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Understanding the Good Faith Estimate

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By : Roby Hicks    99 or more times read
What is a good faith estimate? This is an estimate required to be given to a loan applicant at least three days after his application. The Real Estate Settlement Procedures Act (RESPA) is obliging all lenders and mortgage brokers to provide this. The estimate will include the list of charges associated with the loan. The mortgage fees will normally cover the charges linked with processing the loan. These are the title insurance, taxes, charges for the home loans and more.

Many are asking why there is a need for the said estimate. It is important because through this, the borrowers will be able to compare the rates, quotes and other charges of the lenders. You have to keep in mind though that these are just estimates. The actual expenses you will incur are usually different.

If you get a good faith estimate, study the items there very well. You can negotiate several items there for a smaller value. Thus, it will help you save more. One of the items in the estimate is the payables associated with the loan. Most of the charges that are found in the item are negotiable. If you know what they are, you have more chances of negotiating for a lower value. Some of these charges are the origination fee, processing fee, application fee and other charges.

The title charges are also part of the good faith estimate. Since this is often a fix rate, you will not be able to negotiate the fees. However, you can look for your own lawyer instead of a title company. Just be certain that the lawyer is accredited by the lender. There is a huge difference between the lawyer’s fee and the charges of the title company. This makes it essential that you make your research before agreeing to these charges.

In the estimate, an item is designated for the charges on the recording and the transferring of ownership. This is a fix charge. Since this is the case, you will not be able to negotiate its fees. This is why it is essential that you know the different items in the charges so that you will know where to focus.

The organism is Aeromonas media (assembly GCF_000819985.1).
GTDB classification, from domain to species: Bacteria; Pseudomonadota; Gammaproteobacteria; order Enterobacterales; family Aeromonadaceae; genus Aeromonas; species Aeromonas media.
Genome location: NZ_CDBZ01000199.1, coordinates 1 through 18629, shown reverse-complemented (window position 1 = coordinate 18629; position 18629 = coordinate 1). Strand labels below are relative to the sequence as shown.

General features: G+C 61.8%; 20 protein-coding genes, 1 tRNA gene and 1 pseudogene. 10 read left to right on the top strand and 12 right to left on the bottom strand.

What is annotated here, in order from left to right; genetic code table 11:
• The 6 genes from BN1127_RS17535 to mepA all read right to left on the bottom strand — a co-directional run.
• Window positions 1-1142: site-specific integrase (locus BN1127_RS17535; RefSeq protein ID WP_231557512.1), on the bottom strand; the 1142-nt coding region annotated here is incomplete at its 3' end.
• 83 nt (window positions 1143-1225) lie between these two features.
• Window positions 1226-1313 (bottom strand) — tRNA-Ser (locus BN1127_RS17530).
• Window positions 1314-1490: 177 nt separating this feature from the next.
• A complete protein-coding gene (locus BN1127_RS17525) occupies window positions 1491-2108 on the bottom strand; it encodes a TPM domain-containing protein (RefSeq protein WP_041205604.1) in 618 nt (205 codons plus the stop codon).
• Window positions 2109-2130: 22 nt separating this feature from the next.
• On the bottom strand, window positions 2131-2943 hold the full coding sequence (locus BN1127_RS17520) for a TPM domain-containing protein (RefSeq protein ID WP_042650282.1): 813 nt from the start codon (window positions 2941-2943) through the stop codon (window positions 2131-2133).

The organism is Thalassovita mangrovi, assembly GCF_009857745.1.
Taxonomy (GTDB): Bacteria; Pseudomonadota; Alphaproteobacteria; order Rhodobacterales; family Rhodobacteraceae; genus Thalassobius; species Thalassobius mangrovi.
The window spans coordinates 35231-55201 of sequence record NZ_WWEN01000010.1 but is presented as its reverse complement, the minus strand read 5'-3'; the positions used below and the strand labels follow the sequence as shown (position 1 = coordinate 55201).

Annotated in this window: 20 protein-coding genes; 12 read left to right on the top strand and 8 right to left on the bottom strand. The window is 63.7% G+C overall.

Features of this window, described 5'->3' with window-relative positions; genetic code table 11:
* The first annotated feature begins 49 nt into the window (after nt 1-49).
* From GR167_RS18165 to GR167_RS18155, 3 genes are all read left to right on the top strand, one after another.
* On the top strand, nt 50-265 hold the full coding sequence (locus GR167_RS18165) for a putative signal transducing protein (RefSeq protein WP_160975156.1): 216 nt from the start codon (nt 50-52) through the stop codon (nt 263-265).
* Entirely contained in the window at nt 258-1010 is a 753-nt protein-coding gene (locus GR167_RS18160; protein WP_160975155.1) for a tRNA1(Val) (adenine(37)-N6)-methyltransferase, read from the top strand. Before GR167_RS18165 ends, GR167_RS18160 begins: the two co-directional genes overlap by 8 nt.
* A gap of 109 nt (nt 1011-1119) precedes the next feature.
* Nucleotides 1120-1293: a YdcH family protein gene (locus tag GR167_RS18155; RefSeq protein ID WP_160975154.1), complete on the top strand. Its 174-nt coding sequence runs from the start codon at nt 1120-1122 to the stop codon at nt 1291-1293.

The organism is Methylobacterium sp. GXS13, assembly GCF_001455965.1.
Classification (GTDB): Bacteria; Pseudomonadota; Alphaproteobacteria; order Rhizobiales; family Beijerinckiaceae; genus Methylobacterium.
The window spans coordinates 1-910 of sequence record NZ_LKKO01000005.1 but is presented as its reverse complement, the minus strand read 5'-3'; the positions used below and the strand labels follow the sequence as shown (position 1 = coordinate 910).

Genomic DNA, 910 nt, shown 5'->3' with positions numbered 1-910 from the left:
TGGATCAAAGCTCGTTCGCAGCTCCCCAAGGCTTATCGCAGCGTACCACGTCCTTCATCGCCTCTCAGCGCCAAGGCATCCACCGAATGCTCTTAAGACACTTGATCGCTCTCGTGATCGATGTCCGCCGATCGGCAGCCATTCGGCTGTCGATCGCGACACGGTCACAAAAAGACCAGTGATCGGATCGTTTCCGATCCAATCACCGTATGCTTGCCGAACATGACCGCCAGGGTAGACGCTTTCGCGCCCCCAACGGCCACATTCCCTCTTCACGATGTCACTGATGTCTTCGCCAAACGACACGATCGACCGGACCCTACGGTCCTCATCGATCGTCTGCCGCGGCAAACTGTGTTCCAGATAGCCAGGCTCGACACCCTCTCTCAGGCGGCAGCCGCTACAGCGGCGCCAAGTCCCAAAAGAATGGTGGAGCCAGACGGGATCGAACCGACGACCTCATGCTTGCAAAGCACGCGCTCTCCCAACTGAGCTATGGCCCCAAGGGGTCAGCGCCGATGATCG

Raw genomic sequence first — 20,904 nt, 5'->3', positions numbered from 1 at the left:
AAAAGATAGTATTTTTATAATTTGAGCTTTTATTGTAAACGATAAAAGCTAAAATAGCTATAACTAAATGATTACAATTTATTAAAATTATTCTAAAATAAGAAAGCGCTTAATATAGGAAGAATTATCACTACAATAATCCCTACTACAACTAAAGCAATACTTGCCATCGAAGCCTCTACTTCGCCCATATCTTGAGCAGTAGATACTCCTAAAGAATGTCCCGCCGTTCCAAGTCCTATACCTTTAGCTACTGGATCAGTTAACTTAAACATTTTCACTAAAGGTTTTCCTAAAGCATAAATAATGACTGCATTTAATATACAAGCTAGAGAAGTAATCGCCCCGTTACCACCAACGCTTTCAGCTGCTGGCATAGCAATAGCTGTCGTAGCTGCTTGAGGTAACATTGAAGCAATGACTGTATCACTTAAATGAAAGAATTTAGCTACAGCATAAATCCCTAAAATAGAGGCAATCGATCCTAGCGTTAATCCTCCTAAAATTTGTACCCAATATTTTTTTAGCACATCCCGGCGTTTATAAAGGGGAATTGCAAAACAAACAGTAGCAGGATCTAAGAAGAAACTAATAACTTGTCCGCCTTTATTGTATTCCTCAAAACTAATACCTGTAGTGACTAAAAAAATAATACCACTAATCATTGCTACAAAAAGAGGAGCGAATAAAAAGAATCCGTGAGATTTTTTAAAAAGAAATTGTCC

You should also be prepared with the charges that the lender will want you to pay in advance. These charges will be included in the estimate. One of the items is the interest. The interest will cover the period from the date of the closing until the end of the month of the closing. You will also need to settle insurance premium for FHA loans, hazard insurance, tax and assessment as well as the VA funding fee.

The estimate will also include the reserves for the lenders. These are the same among all the lenders depending on what the state law stipulates. This is needed for determining the number of months and reserve levels necessary for an escrow account.

As mentioned earlier, the good faith estimate is a way to compare quotes from the different lenders. Because of this, it is essential that you ask for an estimate from all of your prospective lenders. This way, you will be able to find the best rate and deal for your loan.
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